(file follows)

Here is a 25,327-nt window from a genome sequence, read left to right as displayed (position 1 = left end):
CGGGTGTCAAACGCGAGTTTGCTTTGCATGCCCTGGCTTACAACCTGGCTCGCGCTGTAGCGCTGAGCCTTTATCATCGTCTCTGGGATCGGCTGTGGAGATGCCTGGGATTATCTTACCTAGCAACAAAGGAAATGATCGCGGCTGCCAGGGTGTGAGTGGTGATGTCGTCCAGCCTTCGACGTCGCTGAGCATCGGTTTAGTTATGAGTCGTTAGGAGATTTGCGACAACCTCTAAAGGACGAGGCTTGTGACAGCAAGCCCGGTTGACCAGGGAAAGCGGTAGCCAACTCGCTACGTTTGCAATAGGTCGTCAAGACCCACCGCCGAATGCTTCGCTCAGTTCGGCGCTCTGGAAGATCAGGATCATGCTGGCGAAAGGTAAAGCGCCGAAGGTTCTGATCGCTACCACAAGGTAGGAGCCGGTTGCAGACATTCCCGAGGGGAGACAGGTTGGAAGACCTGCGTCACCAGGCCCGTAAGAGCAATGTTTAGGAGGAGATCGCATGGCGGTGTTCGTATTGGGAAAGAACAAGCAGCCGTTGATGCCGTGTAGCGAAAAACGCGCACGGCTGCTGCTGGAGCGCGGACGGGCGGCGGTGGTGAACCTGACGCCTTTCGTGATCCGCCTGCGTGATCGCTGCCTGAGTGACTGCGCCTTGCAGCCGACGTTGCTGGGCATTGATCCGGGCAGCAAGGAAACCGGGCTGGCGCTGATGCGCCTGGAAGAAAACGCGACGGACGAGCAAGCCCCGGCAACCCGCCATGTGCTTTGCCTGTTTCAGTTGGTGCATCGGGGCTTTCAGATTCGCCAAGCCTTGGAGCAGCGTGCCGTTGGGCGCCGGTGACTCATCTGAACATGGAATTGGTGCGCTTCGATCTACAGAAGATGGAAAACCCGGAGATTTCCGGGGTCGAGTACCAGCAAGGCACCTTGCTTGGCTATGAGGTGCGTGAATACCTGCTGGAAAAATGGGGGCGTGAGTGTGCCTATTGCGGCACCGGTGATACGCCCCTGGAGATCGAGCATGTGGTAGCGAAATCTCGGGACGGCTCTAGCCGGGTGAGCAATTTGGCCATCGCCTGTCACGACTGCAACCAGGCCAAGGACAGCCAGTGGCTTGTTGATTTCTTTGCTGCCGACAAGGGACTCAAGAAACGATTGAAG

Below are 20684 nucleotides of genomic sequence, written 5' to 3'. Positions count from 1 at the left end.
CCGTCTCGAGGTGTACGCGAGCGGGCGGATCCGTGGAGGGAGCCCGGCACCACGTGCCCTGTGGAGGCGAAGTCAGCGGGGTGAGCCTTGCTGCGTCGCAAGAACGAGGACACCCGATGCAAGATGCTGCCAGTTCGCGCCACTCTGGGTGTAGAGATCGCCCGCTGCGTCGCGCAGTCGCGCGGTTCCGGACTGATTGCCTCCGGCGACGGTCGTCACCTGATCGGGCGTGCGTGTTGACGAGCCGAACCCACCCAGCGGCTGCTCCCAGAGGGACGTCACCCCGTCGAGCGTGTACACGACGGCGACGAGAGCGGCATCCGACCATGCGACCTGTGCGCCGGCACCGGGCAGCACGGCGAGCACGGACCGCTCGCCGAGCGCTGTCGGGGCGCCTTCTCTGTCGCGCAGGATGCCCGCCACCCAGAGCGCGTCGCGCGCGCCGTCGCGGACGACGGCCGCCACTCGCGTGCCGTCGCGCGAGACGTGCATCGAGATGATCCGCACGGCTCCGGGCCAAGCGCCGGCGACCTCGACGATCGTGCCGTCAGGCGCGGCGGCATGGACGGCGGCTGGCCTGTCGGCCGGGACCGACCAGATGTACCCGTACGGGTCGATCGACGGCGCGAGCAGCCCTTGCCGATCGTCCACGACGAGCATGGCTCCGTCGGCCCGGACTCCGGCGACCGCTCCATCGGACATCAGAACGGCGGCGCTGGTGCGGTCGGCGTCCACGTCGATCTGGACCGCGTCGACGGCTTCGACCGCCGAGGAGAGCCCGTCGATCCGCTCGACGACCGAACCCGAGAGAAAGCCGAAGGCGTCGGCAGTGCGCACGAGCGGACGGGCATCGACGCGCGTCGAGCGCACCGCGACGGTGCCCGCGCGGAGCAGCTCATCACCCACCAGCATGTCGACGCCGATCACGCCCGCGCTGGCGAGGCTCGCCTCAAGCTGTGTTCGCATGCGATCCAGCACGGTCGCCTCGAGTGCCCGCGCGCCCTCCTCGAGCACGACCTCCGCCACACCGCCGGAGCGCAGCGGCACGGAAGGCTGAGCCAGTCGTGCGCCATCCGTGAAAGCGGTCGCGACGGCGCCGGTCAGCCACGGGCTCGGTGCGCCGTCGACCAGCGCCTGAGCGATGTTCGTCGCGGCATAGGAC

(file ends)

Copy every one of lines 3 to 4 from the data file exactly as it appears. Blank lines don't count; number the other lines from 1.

Below are 20684 nucleotides of genomic sequence, written 5' to 3'. Positions count from 1 at the left end.
CCGTCTCGAGGTGTACGCGAGCGGGCGGATCCGTGGAGGGAGCCCGGCACCACGTGCCCTGTGGAGGCGAAGTCAGCGGGGTGAGCCTTGCTGCGTCGCAAGAACGAGGACACCCGATGCAAGATGCTGCCAGTTCGCGCCACTCTGGGTGTAGAGATCGCCCGCTGCGTCGCGCAGTCGCGCGGTTCCGGACTGATTGCCTCCGGCGACGGTCGTCACCTGATCGGGCGTGCGTGTTGACGAGCCGAACCCACCCAGCGGCTGCTCCCAGAGGGACGTCACCCCGTCGAGCGTGTACACGACGGCGACGAGAGCGGCATCCGACCATGCGACCTGTGCGCCGGCACCGGGCAGCACGGCGAGCACGGACCGCTCGCCGAGCGCTGTCGGGGCGCCTTCTCTGTCGCGCAGGATGCCCGCCACCCAGAGCGCGTCGCGCGCGCCGTCGCGGACGACGGCCGCCACTCGCGTGCCGTCGCGCGAGACGTGCATCGAGATGATCCGCACGGCTCCGGGCCAAGCGCCGGCGACCTCGACGATCGTGCCGTCAGGCGCGGCGGCATGGACGGCGGCTGGCCTGTCGGCCGGGACCGACCAGATGTACCCGTACGGGTCGATCGACGGCGCGAGCAGCCCTTGCCGATCGTCCACGACGAGCATGGCTCCGTCGGCCCGGACTCCGGCGACCGCTCCATCGGACATCAGAACGGCGGCGCTGGTGCGGTCGGCGTCCACGTCGATCTGGACCGCGTCGACGGCTTCGACCGCCGAGGAGAGCCCGTCGATCCGCTCGACGACCGAACCCGAGAGAAAGCCGAAGGCGTCGGCAGTGCGCACGAGCGGACGGGCATCGACGCGCGTCGAGCGCACCGCGACGGTGCCCGCGCGGAGCAGCTCATCACCCACCAGCATGTCGACGCCGATCACGCCCGCGCTGGCGAGGCTCGCCTCAAGCTGTGTTCGCATGCGATCCAGCACGGTCGCCTCGAGTGCCCGCGCGCCCTCCTCGAGCACGACCTCCGCCACACCGCCGGAGCGCAGCGGCACGGAAGGCTGAGCCAGTCGTGCGCCATCCGTGAAAGCGGTCGCGACGGCGCCGGTCAGCCACGGGCTCGGTGCGCCGTCGACCAGCGCCTGAGCGATGTTCGTCGCGGCATAGGAC